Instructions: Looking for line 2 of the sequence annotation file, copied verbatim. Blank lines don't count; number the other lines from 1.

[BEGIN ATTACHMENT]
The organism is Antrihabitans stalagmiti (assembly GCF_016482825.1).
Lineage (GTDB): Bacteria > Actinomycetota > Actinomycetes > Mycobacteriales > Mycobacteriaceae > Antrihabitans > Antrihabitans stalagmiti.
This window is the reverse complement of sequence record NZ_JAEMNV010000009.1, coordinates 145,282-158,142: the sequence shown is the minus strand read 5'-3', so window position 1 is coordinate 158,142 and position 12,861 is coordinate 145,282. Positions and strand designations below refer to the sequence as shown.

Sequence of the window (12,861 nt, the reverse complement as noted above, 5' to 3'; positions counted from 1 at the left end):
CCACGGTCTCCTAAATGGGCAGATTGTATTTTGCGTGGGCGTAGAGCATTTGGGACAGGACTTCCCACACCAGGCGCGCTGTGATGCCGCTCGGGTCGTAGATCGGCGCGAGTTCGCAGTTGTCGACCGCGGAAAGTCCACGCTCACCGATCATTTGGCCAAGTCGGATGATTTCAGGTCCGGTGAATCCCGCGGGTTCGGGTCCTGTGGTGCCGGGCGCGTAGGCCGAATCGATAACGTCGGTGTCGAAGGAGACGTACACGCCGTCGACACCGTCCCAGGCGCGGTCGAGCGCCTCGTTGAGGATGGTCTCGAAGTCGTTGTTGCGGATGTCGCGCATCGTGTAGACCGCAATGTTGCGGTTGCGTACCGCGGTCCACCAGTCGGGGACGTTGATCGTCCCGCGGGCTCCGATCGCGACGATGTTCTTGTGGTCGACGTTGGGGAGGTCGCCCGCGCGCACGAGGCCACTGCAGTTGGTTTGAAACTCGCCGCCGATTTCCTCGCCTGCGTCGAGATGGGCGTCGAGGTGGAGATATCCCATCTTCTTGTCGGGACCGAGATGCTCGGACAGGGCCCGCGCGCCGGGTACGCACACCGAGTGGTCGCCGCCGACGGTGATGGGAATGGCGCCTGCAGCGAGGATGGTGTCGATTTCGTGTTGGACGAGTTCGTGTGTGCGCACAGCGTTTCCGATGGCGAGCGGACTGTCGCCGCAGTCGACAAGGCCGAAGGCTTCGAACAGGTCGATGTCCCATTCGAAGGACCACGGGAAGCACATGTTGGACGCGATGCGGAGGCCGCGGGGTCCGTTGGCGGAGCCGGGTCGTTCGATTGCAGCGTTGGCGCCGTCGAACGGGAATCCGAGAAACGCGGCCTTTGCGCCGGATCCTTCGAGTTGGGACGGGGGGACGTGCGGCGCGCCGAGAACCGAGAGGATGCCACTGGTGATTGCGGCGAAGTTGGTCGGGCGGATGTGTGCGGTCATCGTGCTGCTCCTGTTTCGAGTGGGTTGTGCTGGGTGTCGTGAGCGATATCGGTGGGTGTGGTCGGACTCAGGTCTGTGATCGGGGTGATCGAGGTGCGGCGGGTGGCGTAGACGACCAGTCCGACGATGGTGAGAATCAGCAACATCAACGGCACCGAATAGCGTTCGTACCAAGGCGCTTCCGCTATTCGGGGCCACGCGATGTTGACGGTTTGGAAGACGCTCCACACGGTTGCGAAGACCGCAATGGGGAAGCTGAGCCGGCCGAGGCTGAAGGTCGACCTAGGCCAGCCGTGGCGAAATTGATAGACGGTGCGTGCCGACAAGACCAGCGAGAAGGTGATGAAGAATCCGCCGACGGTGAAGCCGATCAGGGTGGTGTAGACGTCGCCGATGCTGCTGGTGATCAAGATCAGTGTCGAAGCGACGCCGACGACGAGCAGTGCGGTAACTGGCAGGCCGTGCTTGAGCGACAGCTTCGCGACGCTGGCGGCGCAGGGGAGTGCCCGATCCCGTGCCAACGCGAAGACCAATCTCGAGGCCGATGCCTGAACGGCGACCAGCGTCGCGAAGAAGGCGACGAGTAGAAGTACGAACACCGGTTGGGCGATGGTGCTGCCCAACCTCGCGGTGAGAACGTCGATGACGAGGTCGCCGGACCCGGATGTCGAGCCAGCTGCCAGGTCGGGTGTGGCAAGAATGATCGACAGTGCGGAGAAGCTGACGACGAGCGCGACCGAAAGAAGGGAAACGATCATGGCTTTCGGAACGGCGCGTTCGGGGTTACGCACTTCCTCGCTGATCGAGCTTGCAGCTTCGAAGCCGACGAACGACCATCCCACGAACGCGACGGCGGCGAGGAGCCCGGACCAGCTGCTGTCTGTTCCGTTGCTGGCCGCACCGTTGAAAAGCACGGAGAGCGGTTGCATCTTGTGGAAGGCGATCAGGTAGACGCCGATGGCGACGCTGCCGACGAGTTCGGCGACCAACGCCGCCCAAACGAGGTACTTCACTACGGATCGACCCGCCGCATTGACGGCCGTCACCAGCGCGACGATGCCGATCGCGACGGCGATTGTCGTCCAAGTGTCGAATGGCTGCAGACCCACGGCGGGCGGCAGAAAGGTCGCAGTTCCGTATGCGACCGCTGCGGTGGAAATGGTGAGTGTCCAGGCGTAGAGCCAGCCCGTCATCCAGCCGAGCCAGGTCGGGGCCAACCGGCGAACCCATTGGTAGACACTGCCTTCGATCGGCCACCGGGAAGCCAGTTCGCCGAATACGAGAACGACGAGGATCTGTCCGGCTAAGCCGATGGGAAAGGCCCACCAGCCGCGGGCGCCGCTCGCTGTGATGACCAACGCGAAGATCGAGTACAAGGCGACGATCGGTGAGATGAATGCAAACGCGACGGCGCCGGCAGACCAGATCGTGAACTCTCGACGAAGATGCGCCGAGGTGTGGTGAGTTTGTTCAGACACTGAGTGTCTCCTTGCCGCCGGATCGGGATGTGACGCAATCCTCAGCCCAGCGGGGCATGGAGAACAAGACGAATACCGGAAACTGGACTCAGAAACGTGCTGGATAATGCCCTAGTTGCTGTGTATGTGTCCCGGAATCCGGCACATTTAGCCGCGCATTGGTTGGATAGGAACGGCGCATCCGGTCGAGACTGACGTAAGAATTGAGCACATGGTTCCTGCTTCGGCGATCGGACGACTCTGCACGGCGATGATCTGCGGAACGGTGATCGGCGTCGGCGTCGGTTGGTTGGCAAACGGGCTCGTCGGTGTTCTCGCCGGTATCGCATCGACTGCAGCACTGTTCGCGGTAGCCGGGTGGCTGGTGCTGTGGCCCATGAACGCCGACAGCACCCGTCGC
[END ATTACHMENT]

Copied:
Lineage (GTDB): Bacteria > Actinomycetota > Actinomycetes > Mycobacteriales > Mycobacteriaceae > Antrihabitans > Antrihabitans stalagmiti.